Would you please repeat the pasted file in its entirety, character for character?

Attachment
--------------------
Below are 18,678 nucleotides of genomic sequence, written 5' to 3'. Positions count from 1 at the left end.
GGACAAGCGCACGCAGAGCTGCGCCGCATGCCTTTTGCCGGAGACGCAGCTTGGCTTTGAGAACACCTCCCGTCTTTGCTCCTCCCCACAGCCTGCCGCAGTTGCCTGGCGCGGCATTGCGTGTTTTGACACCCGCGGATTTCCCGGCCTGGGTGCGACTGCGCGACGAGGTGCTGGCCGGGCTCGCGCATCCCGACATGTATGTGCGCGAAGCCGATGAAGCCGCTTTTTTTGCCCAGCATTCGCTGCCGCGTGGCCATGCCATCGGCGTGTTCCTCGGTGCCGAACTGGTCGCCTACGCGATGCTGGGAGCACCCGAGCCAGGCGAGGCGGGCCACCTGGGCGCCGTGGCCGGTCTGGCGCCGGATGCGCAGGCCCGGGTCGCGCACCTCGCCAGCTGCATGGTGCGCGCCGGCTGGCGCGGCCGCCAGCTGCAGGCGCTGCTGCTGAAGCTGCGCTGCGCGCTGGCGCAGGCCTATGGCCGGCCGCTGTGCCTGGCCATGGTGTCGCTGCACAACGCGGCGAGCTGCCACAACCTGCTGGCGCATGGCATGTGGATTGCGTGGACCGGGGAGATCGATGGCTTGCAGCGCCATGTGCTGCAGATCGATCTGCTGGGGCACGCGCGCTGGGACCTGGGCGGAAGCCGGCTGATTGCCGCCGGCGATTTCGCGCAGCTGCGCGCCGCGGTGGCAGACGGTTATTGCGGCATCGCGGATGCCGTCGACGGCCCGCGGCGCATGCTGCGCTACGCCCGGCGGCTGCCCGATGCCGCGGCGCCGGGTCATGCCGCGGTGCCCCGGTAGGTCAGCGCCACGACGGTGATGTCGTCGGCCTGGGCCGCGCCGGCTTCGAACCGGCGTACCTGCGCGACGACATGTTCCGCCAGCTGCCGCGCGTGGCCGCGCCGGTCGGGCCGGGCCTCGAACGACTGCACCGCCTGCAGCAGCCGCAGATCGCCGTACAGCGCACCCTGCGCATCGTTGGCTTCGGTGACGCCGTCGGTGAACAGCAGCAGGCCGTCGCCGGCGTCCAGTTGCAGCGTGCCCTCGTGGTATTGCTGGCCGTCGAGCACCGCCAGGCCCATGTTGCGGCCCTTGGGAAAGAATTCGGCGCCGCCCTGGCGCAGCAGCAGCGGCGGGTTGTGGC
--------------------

Below are 18,678 nucleotides of genomic sequence, written 5' to 3'. Positions count from 1 at the left end.
GGACAAGCGCACGCAGAGCTGCGCCGCATGCCTTTTGCCGGAGACGCAGCTTGGCTTTGAGAACACCTCCCGTCTTTGCTCCTCCCCACAGCCTGCCGCAGTTGCCTGGCGCGGCATTGCGTGTTTTGACACCCGCGGATTTCCCGGCCTGGGTGCGACTGCGCGACGAGGTGCTGGCCGGGCTCGCGCATCCCGACATGTATGTGCGCGAAGCCGATGAAGCCGCTTTTTTTGCCCAGCATTCGCTGCCGCGTGGCCATGCCATCGGCGTGTTCCTCGGTGCCGAACTGGTCGCCTACGCGATGCTGGGAGCACCCGAGCCAGGCGAGGCGGGCCACCTGGGCGCCGTGGCCGGTCTGGCGCCGGATGCGCAGGCCCGGGTCGCGCACCTCGCCAGCTGCATGGTGCGCGCCGGCTGGCGCGGCCGCCAGCTGCAGGCGCTGCTGCTGAAGCTGCGCTGCGCGCTGGCGCAGGCCTATGGCCGGCCGCTGTGCCTGGCCATGGTGTCGCTGCACAACGCGGCGAGCTGCCACAACCTGCTGGCGCATGGCATGTGGATTGCGTGGACCGGGGAGATCGATGGCTTGCAGCGCCATGTGCTGCAGATCGATCTGCTGGGGCACGCGCGCTGGGACCTGGGCGGAAGCCGGCTGATTGCCGCCGGCGATTTCGCGCAGCTGCGCGCCGCGGTGGCAGACGGTTATTGCGGCATCGCGGATGCCGTCGACGGCCCGCGGCGCATGCTGCGCTACGCCCGGCGGCTGCCCGATGCCGCGGCGCCGGGTCATGCCGCGGTGCCCCGGTAGGTCAGCGCCACGACGGTGATGTCGTCGGCCTGGGCCGCGCCGGCTTCGAACCGGCGTACCTGCGCGACGACATGTTCCGCCAGCTGCCGCGCGTGGCCGCGCCGGTCGGGCCGGGCCTCGAACGACTGCACCGCCTGCAGCAGCCGCAGATCGCCGTACAGCGCACCCTGCGCATCGTTGGCTTCGGTGACGCCGTCGGTGAACAGCAGCAGGCCGTCGCCGGCGTCCAGTTGCAGCGTGCCCTCGTGGTATTGCTGGCCGTCGAGCACCGCCAGGCCCATGTTGCGGCCCTTGGGAAAGAATTCGGCGCCGCCCTGGCGCAGCAGCAGCGGCGGGTTGTGGC